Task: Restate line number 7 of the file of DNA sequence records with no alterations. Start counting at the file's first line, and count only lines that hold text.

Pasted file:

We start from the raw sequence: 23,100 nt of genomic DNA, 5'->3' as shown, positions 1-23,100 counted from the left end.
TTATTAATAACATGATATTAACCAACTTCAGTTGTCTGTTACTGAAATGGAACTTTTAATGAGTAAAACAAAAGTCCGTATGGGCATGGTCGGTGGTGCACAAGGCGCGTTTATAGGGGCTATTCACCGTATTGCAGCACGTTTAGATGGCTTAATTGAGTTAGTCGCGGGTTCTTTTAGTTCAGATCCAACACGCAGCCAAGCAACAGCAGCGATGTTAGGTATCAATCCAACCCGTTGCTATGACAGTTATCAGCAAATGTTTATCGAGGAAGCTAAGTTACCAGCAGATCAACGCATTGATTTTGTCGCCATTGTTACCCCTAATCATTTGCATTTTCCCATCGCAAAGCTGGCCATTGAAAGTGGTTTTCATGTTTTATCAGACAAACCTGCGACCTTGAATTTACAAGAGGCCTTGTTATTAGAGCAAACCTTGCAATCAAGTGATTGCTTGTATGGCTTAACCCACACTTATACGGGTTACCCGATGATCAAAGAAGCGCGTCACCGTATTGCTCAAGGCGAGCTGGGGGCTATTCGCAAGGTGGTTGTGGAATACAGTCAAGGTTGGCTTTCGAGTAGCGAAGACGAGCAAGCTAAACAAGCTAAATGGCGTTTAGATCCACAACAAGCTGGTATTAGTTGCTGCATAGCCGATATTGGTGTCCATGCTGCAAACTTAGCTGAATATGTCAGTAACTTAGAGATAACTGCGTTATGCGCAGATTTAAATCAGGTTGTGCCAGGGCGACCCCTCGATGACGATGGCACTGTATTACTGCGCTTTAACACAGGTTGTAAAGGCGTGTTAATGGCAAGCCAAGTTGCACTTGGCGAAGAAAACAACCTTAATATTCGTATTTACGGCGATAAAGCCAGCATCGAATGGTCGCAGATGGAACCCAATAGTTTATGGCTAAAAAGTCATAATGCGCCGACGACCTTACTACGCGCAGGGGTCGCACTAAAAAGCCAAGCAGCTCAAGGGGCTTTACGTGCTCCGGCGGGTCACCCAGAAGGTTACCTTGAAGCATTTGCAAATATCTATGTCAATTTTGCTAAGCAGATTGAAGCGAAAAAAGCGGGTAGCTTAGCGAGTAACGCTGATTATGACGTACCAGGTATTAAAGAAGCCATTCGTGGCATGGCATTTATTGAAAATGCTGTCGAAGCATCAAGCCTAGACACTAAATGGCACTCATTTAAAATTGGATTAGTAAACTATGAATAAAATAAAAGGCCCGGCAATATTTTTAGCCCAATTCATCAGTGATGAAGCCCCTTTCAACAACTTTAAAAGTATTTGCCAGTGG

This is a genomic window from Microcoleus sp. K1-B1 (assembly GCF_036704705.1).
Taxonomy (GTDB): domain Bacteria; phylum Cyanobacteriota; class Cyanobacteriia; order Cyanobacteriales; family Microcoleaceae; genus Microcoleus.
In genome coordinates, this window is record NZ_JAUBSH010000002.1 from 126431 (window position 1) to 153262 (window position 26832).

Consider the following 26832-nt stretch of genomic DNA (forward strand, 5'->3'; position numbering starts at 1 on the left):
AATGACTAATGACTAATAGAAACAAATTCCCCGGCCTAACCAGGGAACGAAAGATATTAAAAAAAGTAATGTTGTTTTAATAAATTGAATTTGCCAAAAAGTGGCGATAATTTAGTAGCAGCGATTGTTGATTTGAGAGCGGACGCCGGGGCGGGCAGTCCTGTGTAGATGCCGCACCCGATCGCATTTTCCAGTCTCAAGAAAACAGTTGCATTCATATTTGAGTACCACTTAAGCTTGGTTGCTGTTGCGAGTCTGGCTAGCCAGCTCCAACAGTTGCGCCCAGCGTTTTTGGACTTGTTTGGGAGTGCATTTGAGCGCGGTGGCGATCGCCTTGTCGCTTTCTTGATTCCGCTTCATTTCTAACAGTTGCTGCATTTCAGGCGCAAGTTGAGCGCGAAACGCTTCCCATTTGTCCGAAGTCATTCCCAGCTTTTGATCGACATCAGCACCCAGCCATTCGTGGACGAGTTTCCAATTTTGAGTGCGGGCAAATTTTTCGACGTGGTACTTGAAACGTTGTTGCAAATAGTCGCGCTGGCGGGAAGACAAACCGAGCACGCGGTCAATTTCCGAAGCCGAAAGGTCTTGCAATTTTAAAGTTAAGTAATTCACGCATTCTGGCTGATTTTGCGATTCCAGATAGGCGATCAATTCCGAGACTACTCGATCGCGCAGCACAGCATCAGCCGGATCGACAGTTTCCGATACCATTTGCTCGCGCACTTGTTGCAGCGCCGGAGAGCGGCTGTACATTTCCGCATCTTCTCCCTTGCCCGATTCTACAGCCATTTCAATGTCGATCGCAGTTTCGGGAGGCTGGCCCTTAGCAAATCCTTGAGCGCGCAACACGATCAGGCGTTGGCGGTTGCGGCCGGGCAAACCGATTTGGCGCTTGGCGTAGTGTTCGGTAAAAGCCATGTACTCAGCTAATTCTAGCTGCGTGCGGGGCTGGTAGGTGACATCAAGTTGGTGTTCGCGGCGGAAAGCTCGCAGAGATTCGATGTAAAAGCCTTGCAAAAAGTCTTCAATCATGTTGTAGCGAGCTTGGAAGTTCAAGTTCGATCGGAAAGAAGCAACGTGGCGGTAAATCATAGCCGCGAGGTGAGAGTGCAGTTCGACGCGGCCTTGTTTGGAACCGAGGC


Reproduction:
AATGACTAATGACTAATAGAAACAAATTCCCCGGCCTAACCAGGGAACGAAAGATATTAAAAAAAGTAATGTTGTTTTAATAAATTGAATTTGCCAAAAAGTGGCGATAATTTAGTAGCAGCGATTGTTGATTTGAGAGCGGACGCCGGGGCGGGCAGTCCTGTGTAGATGCCGCACCCGATCGCATTTTCCAGTCTCAAGAAAACAGTTGCATTCATATTTGAGTACCACTTAAGCTTGGTTGCTGTTGCGAGTCTGGCTAGCCAGCTCCAACAGTTGCGCCCAGCGTTTTTGGACTTGTTTGGGAGTGCATTTGAGCGCGGTGGCGATCGCCTTGTCGCTTTCTTGATTCCGCTTCATTTCTAACAGTTGCTGCATTTCAGGCGCAAGTTGAGCGCGAAACGCTTCCCATTTGTCCGAAGTCATTCCCAGCTTTTGATCGACATCAGCACCCAGCCATTCGTGGACGAGTTTCCAATTTTGAGTGCGGGCAAATTTTTCGACGTGGTACTTGAAACGTTGTTGCAAATAGTCGCGCTGGCGGGAAGACAAACCGAGCACGCGGTCAATTTCCGAAGCCGAAAGGTCTTGCAATTTTAAAGTTAAGTAATTCACGCATTCTGGCTGATTTTGCGATTCCAGATAGGCGATCAATTCCGAGACTACTCGATCGCGCAGCACAGCATCAGCCGGATCGACAGTTTCCGATACCATTTGCTCGCGCACTTGTTGCAGCGCCGGAGAGCGGCTGTACATTTCCGCATCTTCTCCCTTGCCCGATTCTACAGCCATTTCAATGTCGATCGCAGTTTCGGGAGGCTGGCCCTTAGCAAATCCTTGAGCGCGCAACACGATCAGGCGTTGGCGGTTGCGGCCGGGCAAACCGATTTGGCGCTTGGCGTAGTGTTCGGTAAAAGCCATGTACTCAGCTAATTCTAGCTGCGTGCGGGGCTGGTAGGTGACATCAAGTTGGTGTTCGCGGCGGAAAGCTCGCAGAGATTCGATGTAAAAGCCTTGCAAAAAGTCTTCAATCATGTTGTAGCGAGCTTGGAAGTTCAAGTTCGATCGGAAAGAAGCAACGTGGCGGTAAATCATAGCCGCGAGGTGAGAGTGCAGTTCGACGCGGCCTTGTTTGGAACCGAGGC